Twos are between – not infants, not preschoolers. They may cling like an infant, and then venture out on their own. They are in what Jean Piaget called the Preoperational Stage, meaning that their need for autonomy results in “I do it myself,” and “no” when opposing authority. The two-year-old is dominated by impulses and feelings: wanting means getting, thinking it means having it, feeling it means doing it – all now! As teachers and adults, we help the child build control of their impulses. “Terrible” twos result when adults initiate a contest of wills. Therefore, providing choices when appropriate is very important. Refraining from using the words “no” and “don’t” also make the child less negative.
Two-year-olds are beginning to develop language and is ready for verbal exchange and play. They love music, stories, and conversation. Their physical development is the foundation for progress. They are increasing in size and strength that enables them to do more with less adult protection and guidance. Motor abilities progress from broad to more precise. Two-year-olds can walk and run, and all their impulses tell them to use these skills. They don’t like to be confined and don’t yet recognize danger. Each day we provide safe and interesting opportunities for exploration and physical activity.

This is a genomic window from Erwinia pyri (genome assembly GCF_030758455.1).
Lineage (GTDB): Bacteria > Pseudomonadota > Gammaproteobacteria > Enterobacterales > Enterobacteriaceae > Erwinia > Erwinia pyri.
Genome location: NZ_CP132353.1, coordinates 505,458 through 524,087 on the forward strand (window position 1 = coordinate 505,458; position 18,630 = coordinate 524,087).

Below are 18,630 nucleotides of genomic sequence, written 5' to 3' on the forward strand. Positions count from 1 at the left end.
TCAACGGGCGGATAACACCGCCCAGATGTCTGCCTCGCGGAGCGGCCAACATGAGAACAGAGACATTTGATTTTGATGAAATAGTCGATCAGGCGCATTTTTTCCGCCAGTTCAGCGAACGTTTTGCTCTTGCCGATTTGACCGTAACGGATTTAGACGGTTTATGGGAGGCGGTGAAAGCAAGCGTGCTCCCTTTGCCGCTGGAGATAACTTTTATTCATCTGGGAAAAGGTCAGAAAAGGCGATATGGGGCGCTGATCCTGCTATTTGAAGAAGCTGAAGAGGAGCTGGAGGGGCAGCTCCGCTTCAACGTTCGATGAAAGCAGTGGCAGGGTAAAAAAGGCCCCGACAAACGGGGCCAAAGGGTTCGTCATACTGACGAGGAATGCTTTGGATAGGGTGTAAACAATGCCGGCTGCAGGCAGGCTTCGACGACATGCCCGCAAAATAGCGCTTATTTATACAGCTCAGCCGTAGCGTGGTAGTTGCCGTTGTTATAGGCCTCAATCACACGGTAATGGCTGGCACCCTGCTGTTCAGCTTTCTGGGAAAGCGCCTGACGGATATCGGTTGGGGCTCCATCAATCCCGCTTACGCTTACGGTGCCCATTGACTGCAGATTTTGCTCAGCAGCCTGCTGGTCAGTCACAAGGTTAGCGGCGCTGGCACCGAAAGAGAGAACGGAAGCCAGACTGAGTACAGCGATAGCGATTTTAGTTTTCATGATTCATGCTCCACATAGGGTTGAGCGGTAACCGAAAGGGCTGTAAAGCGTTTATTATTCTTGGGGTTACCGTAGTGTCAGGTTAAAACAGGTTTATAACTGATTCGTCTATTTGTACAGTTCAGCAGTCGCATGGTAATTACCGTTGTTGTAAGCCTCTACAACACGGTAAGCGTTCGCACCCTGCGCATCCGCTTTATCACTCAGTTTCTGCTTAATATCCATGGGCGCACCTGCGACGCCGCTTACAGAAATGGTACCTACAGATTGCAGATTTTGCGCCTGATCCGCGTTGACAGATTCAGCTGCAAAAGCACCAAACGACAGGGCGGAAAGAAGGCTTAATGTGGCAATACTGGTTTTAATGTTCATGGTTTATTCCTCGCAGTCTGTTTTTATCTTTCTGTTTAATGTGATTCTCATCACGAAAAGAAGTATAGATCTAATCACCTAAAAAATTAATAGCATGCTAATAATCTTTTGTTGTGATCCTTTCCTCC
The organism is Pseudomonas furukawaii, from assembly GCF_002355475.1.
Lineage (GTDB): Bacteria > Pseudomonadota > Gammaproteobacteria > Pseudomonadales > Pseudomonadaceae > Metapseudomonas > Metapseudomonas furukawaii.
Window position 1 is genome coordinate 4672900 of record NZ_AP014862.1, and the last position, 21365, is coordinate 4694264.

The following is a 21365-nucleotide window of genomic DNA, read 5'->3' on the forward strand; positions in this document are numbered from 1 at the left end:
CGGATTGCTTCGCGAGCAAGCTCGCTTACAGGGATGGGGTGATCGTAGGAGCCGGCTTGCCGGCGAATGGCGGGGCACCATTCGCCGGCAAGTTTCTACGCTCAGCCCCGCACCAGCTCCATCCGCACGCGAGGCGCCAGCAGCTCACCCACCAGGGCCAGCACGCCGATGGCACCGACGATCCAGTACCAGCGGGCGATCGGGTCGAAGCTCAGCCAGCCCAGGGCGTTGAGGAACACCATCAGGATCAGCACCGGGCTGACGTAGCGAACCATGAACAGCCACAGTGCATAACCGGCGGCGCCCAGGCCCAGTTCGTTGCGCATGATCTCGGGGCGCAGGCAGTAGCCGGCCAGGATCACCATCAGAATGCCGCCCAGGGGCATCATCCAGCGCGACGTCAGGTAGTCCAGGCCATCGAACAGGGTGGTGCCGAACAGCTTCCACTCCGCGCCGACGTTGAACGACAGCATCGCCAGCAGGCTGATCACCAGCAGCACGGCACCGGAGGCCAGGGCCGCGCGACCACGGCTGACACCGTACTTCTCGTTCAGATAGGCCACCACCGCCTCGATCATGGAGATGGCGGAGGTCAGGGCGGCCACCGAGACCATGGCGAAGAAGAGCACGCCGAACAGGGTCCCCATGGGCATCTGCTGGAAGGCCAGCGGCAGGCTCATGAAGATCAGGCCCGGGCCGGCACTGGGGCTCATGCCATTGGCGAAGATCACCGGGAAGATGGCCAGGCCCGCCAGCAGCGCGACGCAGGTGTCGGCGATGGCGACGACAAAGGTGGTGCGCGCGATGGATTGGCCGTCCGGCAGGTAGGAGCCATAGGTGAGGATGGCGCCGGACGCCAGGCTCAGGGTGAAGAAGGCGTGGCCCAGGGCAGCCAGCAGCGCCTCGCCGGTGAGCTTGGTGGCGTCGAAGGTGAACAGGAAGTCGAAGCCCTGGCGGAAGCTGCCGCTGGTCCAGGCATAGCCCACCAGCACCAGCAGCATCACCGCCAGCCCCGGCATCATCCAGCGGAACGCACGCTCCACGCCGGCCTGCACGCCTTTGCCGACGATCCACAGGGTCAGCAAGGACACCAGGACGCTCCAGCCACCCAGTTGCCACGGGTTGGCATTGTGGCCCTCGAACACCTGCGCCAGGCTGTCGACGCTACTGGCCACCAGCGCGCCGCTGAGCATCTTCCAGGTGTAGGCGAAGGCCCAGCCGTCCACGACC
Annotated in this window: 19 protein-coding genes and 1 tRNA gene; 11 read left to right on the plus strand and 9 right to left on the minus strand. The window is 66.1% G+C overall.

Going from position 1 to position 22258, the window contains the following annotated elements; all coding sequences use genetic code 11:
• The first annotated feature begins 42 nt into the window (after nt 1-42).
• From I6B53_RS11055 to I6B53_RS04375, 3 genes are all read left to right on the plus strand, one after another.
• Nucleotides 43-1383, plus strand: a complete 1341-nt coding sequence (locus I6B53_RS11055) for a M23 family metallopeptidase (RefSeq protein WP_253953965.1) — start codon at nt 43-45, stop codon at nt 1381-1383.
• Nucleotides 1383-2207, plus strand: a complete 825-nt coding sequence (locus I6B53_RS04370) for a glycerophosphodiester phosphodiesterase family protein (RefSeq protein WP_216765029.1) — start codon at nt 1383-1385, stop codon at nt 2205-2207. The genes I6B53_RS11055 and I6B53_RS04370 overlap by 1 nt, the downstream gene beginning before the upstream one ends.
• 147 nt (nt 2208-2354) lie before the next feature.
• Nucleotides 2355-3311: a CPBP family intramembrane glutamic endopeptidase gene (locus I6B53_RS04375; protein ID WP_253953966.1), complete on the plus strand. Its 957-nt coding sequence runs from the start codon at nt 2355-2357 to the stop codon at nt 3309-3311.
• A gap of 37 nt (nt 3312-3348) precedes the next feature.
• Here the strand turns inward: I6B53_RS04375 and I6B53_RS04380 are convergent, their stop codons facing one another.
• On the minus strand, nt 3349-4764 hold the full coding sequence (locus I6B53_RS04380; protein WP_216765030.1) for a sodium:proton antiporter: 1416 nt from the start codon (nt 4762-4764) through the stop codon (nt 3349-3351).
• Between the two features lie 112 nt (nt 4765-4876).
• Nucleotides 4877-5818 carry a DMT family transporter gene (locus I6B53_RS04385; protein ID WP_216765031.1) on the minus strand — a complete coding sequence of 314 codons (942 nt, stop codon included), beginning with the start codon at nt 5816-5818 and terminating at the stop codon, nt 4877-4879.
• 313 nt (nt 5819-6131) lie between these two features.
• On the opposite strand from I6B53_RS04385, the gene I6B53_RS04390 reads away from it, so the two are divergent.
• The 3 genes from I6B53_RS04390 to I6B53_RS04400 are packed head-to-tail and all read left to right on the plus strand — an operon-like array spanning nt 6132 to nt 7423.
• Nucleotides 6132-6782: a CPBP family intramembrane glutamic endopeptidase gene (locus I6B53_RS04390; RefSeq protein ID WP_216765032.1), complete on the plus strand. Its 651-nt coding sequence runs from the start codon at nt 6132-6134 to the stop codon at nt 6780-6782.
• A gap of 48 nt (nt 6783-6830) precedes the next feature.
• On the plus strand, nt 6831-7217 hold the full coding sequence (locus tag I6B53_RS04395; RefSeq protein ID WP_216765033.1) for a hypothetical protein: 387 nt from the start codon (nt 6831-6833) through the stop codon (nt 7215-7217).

Two-year-olds also use all five senses to investigate and evaluate their world. Their efforts to learn about their world involve the manipulation of raw materials rather than making representations. Therefore, our emphasis is on process, not product, so that we can encourage pride in their accomplishments. Other children are very interesting to two-year-olds; however, they have not learned how to play with other quite yet. They love to play alongside of others in “parallel” play. At this stage possession is more important than sharing to the child. As the child approaches the three year old they play with other children more. Two-year-olds are ready and enjoy playing alone for short periods of time. We provide materials, equipment, supervision, and nurturing to meet the needs of the two-year-old child in a safe, fun and interesting environment.
Daily activities are planned around the following developmental needs with activities in two or more areas at once:
Activities are designed to assist the child in becoming more independent. Children are allowed to do as much for themselves as they can, with caregivers assisting when needed. These activities help teach competence and confidence giving the two-year-old a sense of autonomy to satisfy their need for “I do it.”